Asset Class Returns - 10/31/2021

Kirk Kreikemeier |

Here is this month’s market summary.  Unless noted, the time frame is year-to-date with screen-shots through 11/2/2021 am.

The eye-popping equity returns came back with a vengeance in October, reversing the September pullback.  3rd Quarter earnings and revenue guidance were favorable overall, but references to how companies will respond to higher inflation were also prevalent.  The US Large Cap YTD return is now 23+% followed by Small Caps at 18+%.  The international markets continue to lag, though bear in mind the US Dollar (as measured by DXY) is up over 4% YTD.  This is a direct drag on int’l equity returns when converted back to US terms.  Emerging markets continue to flat-line YTD though valuations remain attractive.  The surprising flyer this month – US REITs.  The shifting office and retail store dynamics seem to be offset by expected future rental increases and still low rates - for now.

I want to focus the remainder of this blog on inflation and rates, but I must mention two sectors that are performing even better than US REITs – energy and financials.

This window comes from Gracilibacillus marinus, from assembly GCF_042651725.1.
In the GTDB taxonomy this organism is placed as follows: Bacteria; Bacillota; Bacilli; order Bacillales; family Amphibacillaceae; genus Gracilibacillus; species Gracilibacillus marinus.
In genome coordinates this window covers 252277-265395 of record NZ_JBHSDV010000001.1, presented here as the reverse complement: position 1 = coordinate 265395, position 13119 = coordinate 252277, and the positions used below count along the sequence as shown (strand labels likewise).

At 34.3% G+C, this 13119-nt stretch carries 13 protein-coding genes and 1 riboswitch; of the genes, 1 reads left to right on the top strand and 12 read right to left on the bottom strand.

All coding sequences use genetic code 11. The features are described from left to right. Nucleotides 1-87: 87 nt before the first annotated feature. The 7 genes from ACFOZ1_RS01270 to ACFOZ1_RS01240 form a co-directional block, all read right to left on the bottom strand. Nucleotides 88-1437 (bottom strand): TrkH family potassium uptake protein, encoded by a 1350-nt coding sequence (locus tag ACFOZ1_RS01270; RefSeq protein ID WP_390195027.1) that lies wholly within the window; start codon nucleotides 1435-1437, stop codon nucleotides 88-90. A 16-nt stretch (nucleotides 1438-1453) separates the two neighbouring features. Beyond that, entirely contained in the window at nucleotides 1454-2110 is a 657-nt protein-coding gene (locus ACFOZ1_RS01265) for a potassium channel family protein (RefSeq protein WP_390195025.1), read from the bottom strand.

Hopefully you all read my blog post on the 5.9% inflation adjustment for Social Security benefits.  The graph below shows different inflation readings and the large increases.  The common measures shown include the mainstream CPI – both full measure and core (excludes food, energy) but also the Fed’s preferred CPE index.  Wages are also on the rise.


After months of the Federal Reserve referring to inflation as transitory, Fed Chair Powell recently referenced that supply-chain bottlenecks are adding to the inflationary pressure and may persist for longer.  This caused the market to begin pricing in potential rate hikes sooner than 2023.  This is in addition to the Fed very likely announcing the start of fewer bond purchases (called “tapering”) at the conclusion of the FOMC meeting tomorrow (11/3).  The first chart shows treasury yields over time.  Notice the relatively large moves in 2- and 5-year rates as Fed hikes get priced in.  The second graph shows how much the potential for rate hikes has changed recently (Source:  Bianco Research twitter feed).



And the US is not alone in potential rate hikes.  Over this past month Canada, Bank of England and Australia also hinted at raising rates soon.  The graph below shows the 2-year yield for the US, Canada and UK (Source:  Bianco Research twitter feed).  And while these economies are smaller than the US, the marginal change in flows to countries with higher rates can impact the currencies of these countries.  Dusting off my CFA-Level II studies, as short-term rates rise for a given country, new investors need to first buy that currency in order to invest in those rates, driving up the value of that currency.


59 days left in 2021!  Make the most of them.


Posted by Kirk, a fee-only financial advisor who looks at your complete financial picture through the lens of a multi-disciplined, credentialed professional.